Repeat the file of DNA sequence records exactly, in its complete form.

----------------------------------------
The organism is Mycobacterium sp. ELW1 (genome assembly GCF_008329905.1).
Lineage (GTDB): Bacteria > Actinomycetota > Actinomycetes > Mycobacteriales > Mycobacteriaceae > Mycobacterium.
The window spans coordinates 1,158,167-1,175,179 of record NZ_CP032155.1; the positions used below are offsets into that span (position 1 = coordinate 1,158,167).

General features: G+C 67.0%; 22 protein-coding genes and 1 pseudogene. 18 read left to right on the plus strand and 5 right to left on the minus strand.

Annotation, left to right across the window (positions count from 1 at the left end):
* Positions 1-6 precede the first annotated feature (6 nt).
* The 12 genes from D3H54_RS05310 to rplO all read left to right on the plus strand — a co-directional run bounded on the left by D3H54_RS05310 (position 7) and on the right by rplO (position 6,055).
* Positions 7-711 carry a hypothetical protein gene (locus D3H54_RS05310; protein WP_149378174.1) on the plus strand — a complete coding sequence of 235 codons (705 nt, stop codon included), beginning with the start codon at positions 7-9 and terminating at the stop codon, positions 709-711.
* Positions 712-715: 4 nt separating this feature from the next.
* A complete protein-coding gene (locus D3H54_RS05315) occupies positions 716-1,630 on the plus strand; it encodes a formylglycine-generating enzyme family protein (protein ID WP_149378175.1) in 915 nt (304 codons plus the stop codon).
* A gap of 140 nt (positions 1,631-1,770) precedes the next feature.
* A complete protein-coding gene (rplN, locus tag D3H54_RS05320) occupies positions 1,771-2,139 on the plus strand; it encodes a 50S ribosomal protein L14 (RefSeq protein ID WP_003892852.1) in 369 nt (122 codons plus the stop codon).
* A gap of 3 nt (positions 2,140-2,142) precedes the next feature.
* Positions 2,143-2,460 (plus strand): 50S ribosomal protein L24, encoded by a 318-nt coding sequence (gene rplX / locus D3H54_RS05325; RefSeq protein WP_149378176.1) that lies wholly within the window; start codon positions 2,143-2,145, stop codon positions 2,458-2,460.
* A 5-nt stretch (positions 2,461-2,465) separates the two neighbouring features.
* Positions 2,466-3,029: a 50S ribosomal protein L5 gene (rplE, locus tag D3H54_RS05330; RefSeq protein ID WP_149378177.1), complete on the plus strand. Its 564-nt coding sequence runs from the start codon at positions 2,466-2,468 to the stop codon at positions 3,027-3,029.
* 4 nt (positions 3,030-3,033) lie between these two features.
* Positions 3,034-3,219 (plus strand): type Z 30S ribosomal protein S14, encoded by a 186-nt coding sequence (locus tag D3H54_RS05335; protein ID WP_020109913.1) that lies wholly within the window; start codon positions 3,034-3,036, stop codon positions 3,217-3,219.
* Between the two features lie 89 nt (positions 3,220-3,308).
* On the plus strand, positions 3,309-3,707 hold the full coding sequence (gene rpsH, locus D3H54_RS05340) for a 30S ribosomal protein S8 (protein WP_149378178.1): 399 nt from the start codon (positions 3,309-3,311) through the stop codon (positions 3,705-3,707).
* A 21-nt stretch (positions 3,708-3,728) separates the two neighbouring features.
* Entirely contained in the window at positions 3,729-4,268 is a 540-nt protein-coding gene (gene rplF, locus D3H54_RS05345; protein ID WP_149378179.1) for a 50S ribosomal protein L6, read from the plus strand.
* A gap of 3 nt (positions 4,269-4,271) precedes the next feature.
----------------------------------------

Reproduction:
The organism is Mycobacterium sp. ELW1 (genome assembly GCF_008329905.1).
Lineage (GTDB): Bacteria > Actinomycetota > Actinomycetes > Mycobacteriales > Mycobacteriaceae > Mycobacterium.
The window spans coordinates 1,158,167-1,175,179 of record NZ_CP032155.1; the positions used below are offsets into that span (position 1 = coordinate 1,158,167).

General features: G+C 67.0%; 22 protein-coding genes and 1 pseudogene. 18 read left to right on the plus strand and 5 right to left on the minus strand.

Annotation, left to right across the window (positions count from 1 at the left end):
* Positions 1-6 precede the first annotated feature (6 nt).
* The 12 genes from D3H54_RS05310 to rplO all read left to right on the plus strand — a co-directional run bounded on the left by D3H54_RS05310 (position 7) and on the right by rplO (position 6,055).
* Positions 7-711 carry a hypothetical protein gene (locus D3H54_RS05310; protein WP_149378174.1) on the plus strand — a complete coding sequence of 235 codons (705 nt, stop codon included), beginning with the start codon at positions 7-9 and terminating at the stop codon, positions 709-711.
* Positions 712-715: 4 nt separating this feature from the next.
* A complete protein-coding gene (locus D3H54_RS05315) occupies positions 716-1,630 on the plus strand; it encodes a formylglycine-generating enzyme family protein (protein ID WP_149378175.1) in 915 nt (304 codons plus the stop codon).
* A gap of 140 nt (positions 1,631-1,770) precedes the next feature.
* A complete protein-coding gene (rplN, locus tag D3H54_RS05320) occupies positions 1,771-2,139 on the plus strand; it encodes a 50S ribosomal protein L14 (RefSeq protein ID WP_003892852.1) in 369 nt (122 codons plus the stop codon).
* A gap of 3 nt (positions 2,140-2,142) precedes the next feature.
* Positions 2,143-2,460 (plus strand): 50S ribosomal protein L24, encoded by a 318-nt coding sequence (gene rplX / locus D3H54_RS05325; RefSeq protein WP_149378176.1) that lies wholly within the window; start codon positions 2,143-2,145, stop codon positions 2,458-2,460.
* A 5-nt stretch (positions 2,461-2,465) separates the two neighbouring features.
* Positions 2,466-3,029: a 50S ribosomal protein L5 gene (rplE, locus tag D3H54_RS05330; RefSeq protein ID WP_149378177.1), complete on the plus strand. Its 564-nt coding sequence runs from the start codon at positions 2,466-2,468 to the stop codon at positions 3,027-3,029.
* 4 nt (positions 3,030-3,033) lie between these two features.
* Positions 3,034-3,219 (plus strand): type Z 30S ribosomal protein S14, encoded by a 186-nt coding sequence (locus tag D3H54_RS05335; protein ID WP_020109913.1) that lies wholly within the window; start codon positions 3,034-3,036, stop codon positions 3,217-3,219.
* Between the two features lie 89 nt (positions 3,220-3,308).
* On the plus strand, positions 3,309-3,707 hold the full coding sequence (gene rpsH, locus D3H54_RS05340) for a 30S ribosomal protein S8 (protein WP_149378178.1): 399 nt from the start codon (positions 3,309-3,311) through the stop codon (positions 3,705-3,707).
* A 21-nt stretch (positions 3,708-3,728) separates the two neighbouring features.
* Entirely contained in the window at positions 3,729-4,268 is a 540-nt protein-coding gene (gene rplF, locus D3H54_RS05345; protein ID WP_149378179.1) for a 50S ribosomal protein L6, read from the plus strand.
* A gap of 3 nt (positions 4,269-4,271) precedes the next feature.